Stylistically austere, showing a precise eye for detail, the snow is beautifully captured by cinematographer Fredrik Wenzel, including the lifts, the mist machines, and all the machinery of the night clearing a smooth path for the skiers, accompanied by the sharp punctuation of Vivaldi’s “Summer” (ironically - - not “Winter”) Antonio Vivaldi - "Summer" from four seasons - YouTube (soloist: Mari Silje Samuelsen, 10:51), where the resort is tucked into a flat space surrounded by enormous mountains.  While having lunch the next day at the foot of a spectacular peak, guests are busy snapping pictures while dining, as it’s a truly rare experience, but this family gets more than they bargained for when it appears an avalanche is heading for the hotel.  While Tomas assures them it’s all carefully controlled, Ebba is not so sure when it tumbles too close for comfort in the money shot of the film, as the guests all leap to their feet in a panic to get away while the kids are screaming, and bodies go flying in all directions, including Tomas who grabs his iPhone and makes a hasty exit, leaving Ebba to grab both kids herself and duck under a table for protection, where they are all engulfed in white.  While the sounds of pandemonium can be heard, the screen stays white until there is complete silence, until finally a few shadows move and the snow cloud dissipates.  The shot is reminiscent of the Lumière brothers Arrival of a Train at La Ciotat, Arrival of a Train at La Ciotat (The Lumière ... - YouTube (50 seconds), one of the first films ever made in 1896, where initial audiences fearfully jumped out of the way to avoid being run over by the oncoming train.  As it turns out, the snow was controlled and actually stopped well before it reached the hotel, but a cloud of powder blinded the tourists and covered the outdoor deck.  Of interest, the real avalanche was shot in British Columbia, where they built a restaurant in a studio and transposed the shot with actors against a big green screen, where no CGI effects were used.  According to the director, the goal was to make the most spectacular avalanche scene in film history, coming in just the first ten minutes of the film.  The music of Vivaldi beautifully reflects the intensity of the moment, especially the escalating emotions of panic, which rise to a rapid crescendo before a longer period of quiet prevails.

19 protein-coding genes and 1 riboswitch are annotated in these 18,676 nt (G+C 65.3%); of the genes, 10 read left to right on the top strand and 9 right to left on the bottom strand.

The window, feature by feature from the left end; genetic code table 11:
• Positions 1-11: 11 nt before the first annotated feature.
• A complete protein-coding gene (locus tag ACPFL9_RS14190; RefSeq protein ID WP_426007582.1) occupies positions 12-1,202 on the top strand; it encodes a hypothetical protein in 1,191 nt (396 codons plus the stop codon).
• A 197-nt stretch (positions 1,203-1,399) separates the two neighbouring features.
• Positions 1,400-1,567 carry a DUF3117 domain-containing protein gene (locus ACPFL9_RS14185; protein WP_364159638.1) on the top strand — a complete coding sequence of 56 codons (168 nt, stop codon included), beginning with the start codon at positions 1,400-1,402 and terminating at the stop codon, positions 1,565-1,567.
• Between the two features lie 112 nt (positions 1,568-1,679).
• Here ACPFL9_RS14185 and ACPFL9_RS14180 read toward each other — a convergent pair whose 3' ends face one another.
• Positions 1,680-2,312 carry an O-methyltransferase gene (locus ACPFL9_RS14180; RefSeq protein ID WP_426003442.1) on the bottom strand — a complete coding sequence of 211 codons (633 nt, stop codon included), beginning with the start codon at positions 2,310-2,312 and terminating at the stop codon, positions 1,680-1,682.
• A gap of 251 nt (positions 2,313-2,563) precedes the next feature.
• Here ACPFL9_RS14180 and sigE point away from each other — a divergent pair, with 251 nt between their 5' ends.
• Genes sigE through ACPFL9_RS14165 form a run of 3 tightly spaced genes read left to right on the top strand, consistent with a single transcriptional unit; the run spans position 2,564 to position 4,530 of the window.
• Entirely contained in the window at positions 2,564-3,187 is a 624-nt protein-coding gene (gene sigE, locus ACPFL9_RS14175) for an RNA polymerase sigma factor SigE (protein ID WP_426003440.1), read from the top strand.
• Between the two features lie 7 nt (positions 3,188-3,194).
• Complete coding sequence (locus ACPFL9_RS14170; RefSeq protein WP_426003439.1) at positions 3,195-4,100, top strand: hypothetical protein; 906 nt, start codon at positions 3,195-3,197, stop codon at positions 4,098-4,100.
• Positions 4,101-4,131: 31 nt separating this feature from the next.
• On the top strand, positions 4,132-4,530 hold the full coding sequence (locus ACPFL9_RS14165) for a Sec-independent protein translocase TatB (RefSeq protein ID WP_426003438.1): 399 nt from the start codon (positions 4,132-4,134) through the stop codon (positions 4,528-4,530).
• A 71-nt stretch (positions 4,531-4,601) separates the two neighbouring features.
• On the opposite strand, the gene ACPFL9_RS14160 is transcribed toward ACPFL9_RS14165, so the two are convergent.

While the film documents each day of the trip, it’s as if an infection kicks in that slowly attaches itself to the family, where the effects are slow in developing, but once they do, they have a debilitating force.  While Tomas is in denial about what happened, Ebba can’t get it out of her head, especially that her husband would save his phone, but leave the kids to fend for themselves, where they’re obviously too young to do that.  This eats away at her until it spills out in unexpected places, angrily talking to another woman about her liberating lifestyle choice, or having guests over for dinner, where she simply can’t control what comes out of her mouth, as this feeling has a life of its own, as she feels compelled to berate and humiliate her husband publicly, where she doesn’t accept his silence or his excuses.  Initially Tomas thinks he can either lie or manipulate his way out of it, never expecting people would doubt his version of the story, but Ebba speaks with such conviction, where her shocking revelations are among the most dramatic moments of the film, and she refuses to let her husband weasel out of it, even when he attempts to produce fake tears or regret.  What’s perhaps most appealing is how the director always finds humor even in the worst and most pathetic situations, where the urge to protect oneself is a primeval instinct going back to the caveman and animal groups, where the male is supposedly the provider of the collective, so this mythical image is ingrained into our collective consciousness.  Not everyone is a hero under fire on the battlefield, where wounds of conscience haunt and traumatize some survivors, especially knowing what they did to survive, while others lost their lives.  It’s interesting how marriages are often saved by overt manipulation, sheer theatricality, where relationships are a fragile thing, and partners often have to heal a wounded ego in mysterious ways.  While the film exposes masculinity in crisis after being challenged by mortifying danger, Östlund creates an icy psychological thriller with a creeping sense of dread and foreboding, suggesting a labyrinth of dead ends and wrong turns lies ahead when framing this issue as a masculine or feminine option, as survival is really part of the human condition.